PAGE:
Michael Schiavo, who has since fathered two children by a woman he plans to marry, says he remembers a conversation in which his wife told him she would wish to die if disabled.  He began petitioning in 1998 to remove the tube through which Ms Schiavo is fed, and has spent much of his lawsuit money on litigation.  Judge George Greer, ruling Mrs Schiavo to be in a "persistent vegetative state", has assented 3 times.  Each time, legislators intervened to block the process.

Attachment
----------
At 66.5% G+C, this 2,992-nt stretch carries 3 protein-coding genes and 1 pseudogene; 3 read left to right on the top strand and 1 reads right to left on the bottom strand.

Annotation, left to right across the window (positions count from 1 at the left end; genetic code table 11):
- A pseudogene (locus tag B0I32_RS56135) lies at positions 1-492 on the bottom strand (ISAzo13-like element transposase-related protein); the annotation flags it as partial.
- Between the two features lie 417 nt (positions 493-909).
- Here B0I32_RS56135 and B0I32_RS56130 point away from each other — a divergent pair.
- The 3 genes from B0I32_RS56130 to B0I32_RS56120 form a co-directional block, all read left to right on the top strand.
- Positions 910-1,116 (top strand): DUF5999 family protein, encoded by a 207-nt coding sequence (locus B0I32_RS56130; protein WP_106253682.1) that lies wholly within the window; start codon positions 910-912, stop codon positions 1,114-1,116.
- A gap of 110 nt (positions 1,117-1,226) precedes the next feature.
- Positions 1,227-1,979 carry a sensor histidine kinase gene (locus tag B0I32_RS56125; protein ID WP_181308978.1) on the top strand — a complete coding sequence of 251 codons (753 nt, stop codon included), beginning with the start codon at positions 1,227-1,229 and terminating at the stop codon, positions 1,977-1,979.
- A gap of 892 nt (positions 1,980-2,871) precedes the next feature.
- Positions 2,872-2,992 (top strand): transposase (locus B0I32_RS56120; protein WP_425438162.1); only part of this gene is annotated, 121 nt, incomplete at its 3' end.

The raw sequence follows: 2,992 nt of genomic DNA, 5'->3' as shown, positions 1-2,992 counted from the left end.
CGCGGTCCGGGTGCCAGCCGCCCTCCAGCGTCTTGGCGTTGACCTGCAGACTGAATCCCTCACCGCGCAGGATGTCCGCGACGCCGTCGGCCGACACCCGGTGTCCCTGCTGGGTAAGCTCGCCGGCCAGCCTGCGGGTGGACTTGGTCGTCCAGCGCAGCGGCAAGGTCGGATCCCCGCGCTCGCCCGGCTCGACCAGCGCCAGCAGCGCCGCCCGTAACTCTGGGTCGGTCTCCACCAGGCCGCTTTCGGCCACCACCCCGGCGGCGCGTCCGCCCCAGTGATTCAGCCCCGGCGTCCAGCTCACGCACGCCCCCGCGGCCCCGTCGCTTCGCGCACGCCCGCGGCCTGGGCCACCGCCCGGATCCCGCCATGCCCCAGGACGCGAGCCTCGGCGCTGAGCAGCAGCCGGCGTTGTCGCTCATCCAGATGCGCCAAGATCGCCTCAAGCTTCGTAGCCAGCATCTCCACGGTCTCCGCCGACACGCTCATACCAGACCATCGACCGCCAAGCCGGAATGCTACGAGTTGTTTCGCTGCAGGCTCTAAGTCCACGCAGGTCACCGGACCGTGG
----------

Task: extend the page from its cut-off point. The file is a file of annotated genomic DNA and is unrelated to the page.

Until now.  A month ago, Judge Greer set March 18 as the deadline for removing Mrs Schiavo's tube.  Florida's Republican legislature was too disorganised to thwart him.  Mrs Schiavo's parents had no standing to appeal against the judgment in federal court.  So, last weekend, an alarmed US Congress reconvened during its holiday and passed a law giving the parents that standing.  Mr Bush flew in from Texas to sign it.  Judge Greer and Mr Schiavo had both sought to block new diagnostic tests of Mrs Schiavo, and the bill invited federal courts to revisit her diagnosis. Bill Frist, the heart surgeon who is Senate majority leader, was sure this would involve reinserting her feeding tube, "because Terri would need to live in order for the court to consider the case".  Dr Frist misjudged.  The federal court chose to let the earlier findings stand.  Mrs Schiavo's parents argued that their daughter, a Catholic, was being denied her religious rights by being forced to starve herself.  It was not a strong legal argument.  But the parents can be forgiven for thinking they could get by with a weak one.  Where the "right to life", an American constitutional right for centuries, is pitted against a "right to die", a newfangled and subjective preference (and one that the patient is not on record as having expressed), an institutional bias can be assumed for the former.  Besides, if those who favour Mrs Schiavo's death are correct that she can feel nothing, then there is no risk (or harm) in keeping her alive.  But if those who favour continued feeding are right, then the moral stakes are very high.  Cutting off her food might be an act of torture.  Robert George, the Princeton moral philosopher, warned last week against creating the Nazi category of "life unworthy of life".